Local Area

Local Area and Activities in Pembrokeshire


Places to visit in Pembrokeshire whilst staying at Carthouse Cottage

We are ideally situated for exploring the splendour of the only Coastal National Park in Britain with its award winning beaches and rugged coastline. The spectacular coastal path is just a few miles from Poyerston.

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Tenby is Pembrokeshire’s main holiday resort, and its beaches reflect this. They provide plenty of facilities, are winners of various environmental awards, and are often crowded especially during the main holiday periods. North Beach consists of a sweep of golden sand, with occasional rocks, including the prominent Goscar Rock, dotting the beach. The harbour and castle are at the southern end of the beach which is well sheltered from the prevailing winds. Access to the beach is good, but parking close to North Beach especially during peak times can be difficult.


Saundersfoot is a large, south east facing beach of golden sand and is one of the most popular stretches of coastline in Pembrokeshire. Bathing here is generally safe, and Saundersfoot is very popular with families. Being a lively tourist beach, all the expected amenities can be found close to the beach, including shops, cafes and ice cream parlours. There is disabled access to the beach, with disabled toilet facilities nearby. Dog restrictions are in place between 1 May and 30 September, and lifeguards are on duty from the end of June to the end of September.


Barafundle Bay is a beautiful bay of golden sands and turquoise blue waters and with it being east facing and well sheltered from the prevailing winds, it is an ideal hideaway spot. To find Barafundle Bay, turn off from the minor road between Stackpole and Freshwater East where a lane leads to a car park at Stackpole Quay. There are toilets and a cafe at the car park. The beach itself is a 1 km walk along the Coast Path and there is a steep descent from the path down to the beach.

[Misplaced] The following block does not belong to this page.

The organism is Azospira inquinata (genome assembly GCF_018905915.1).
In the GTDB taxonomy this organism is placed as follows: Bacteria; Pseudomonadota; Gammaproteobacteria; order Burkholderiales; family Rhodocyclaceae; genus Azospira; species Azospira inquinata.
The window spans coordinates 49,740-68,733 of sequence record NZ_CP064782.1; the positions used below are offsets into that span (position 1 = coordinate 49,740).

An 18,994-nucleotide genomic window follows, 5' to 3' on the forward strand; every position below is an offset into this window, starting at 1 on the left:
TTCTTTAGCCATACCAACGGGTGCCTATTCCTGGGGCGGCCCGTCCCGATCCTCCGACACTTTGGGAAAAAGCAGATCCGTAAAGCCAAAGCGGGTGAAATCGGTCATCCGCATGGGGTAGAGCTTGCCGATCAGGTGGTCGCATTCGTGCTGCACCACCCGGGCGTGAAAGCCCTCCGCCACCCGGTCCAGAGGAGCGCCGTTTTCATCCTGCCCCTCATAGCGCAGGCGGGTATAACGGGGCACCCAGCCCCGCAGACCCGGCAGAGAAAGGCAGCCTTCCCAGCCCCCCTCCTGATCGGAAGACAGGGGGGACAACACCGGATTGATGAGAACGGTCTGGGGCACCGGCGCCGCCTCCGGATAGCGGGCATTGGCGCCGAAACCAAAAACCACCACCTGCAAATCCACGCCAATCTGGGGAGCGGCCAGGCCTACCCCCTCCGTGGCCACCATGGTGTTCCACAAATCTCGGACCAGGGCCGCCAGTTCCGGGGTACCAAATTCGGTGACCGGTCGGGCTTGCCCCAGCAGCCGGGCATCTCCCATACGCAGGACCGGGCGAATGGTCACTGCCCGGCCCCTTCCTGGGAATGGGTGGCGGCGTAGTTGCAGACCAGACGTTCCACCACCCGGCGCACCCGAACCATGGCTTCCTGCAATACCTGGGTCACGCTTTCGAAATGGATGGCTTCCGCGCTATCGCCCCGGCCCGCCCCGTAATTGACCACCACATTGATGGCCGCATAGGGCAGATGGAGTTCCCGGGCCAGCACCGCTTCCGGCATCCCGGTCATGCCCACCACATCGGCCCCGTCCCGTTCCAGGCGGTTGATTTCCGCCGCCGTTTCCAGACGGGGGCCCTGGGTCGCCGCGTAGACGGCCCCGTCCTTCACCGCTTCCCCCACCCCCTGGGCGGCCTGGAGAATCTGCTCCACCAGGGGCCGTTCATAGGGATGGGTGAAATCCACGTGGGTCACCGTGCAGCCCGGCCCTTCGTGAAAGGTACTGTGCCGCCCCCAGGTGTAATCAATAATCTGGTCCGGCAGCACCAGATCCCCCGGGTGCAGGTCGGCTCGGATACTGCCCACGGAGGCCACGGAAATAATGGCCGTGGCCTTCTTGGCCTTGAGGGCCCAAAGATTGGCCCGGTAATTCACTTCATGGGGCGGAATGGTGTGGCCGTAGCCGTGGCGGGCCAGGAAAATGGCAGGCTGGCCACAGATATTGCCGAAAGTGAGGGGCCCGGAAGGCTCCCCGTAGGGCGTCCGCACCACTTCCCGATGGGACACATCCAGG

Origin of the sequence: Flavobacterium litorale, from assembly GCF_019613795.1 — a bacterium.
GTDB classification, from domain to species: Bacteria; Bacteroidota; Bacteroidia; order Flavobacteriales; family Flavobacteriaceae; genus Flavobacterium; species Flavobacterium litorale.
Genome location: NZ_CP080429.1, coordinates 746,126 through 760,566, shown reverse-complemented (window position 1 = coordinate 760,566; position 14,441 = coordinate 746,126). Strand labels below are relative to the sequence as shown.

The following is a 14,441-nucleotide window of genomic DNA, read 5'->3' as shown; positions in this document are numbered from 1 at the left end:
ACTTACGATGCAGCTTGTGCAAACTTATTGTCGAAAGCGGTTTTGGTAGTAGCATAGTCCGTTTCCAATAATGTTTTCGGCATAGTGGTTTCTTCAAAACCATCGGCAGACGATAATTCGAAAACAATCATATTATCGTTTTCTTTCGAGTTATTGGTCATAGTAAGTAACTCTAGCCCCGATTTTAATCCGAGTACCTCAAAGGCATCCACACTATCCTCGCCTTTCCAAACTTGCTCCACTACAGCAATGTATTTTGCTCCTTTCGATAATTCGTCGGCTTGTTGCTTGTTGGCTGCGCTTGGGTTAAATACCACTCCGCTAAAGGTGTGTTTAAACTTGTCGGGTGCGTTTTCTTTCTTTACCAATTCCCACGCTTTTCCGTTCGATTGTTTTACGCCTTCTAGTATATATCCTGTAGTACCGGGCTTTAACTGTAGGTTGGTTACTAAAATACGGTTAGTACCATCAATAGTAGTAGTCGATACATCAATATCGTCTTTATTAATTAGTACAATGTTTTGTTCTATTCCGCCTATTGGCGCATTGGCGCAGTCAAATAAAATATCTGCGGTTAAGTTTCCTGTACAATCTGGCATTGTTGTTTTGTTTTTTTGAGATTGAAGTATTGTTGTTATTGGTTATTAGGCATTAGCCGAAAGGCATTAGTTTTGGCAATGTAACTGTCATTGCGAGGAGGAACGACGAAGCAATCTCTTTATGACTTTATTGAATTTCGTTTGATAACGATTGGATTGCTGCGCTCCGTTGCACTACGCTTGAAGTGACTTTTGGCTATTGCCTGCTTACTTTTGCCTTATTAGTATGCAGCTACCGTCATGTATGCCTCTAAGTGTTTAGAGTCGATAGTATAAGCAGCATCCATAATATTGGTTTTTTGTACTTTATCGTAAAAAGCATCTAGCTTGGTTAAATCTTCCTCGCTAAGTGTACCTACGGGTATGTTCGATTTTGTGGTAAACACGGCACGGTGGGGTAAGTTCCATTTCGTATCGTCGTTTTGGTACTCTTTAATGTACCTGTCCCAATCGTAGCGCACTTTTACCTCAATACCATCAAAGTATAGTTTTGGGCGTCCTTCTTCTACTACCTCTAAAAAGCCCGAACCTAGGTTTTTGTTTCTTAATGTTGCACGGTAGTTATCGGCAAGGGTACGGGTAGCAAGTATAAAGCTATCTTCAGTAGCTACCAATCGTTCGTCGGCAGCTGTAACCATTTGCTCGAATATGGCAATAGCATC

Bosherston Lily Ponds

Bosherston Lily Ponds are located on the south east side of the Castlemartin and has become famous for its lily ponds. In the 18th – 19th centre they were formed by the Cawdor Family who owned the Stackpole Estate at that time, by blocking up three narrow limestone valleys. They are now protected as a nature reserve and have been well noted for their wildlife namely, otters, waterfowl and water lilies. Excellent for fishing the ponds are stocked with coarse fish, particularly pike and tench, with roach, perch and eels also present. Fishing is by permit only.

Caldey Island

Caldey Island lies cradled in the magnificent South Pembrokeshire coastline on the western fringes of Wales. It is one of Britain’s Holy islands. The Cistercian monks of Caldey continue a tradition which began there in Celtic times – www.caldey-island.co.uk.


Amroth is a charming coastal village where time seems to have stood still. The beach is punctuated by a series of groynes that help protect the village from winter storms and rough seas. This beach and village mark the easterly end of the Pembrokeshire Coast Path, which winds its way for 186 miles past all the coves, beaches and cliffs.

Pembrokeshire Coastal Path

There are a selection of over 200 circular walks, ranging from a one hour stroll to an invigorating 9 miles (15km) cross-country hike. Also listed are a selection of short walks, gentle strolls, and wheelchair and easy access walks.

Click here to view the pembrokeshire coastal path walking guides.

Colby Woodland Gardens

Colby Woodland Gardens is set in a hidden valley and is a charming garden with stunning displays of daffodils and bluebells in spring and one of the best collections of rhododendrons and azaleas in Wales, including magnificent summer hydrangeas. Gentle strolls and extensive walks lead through the estate, with plenty of seats enroute for the less energetic. There is much of interest for gardeners and wildlife enthusiasts alike.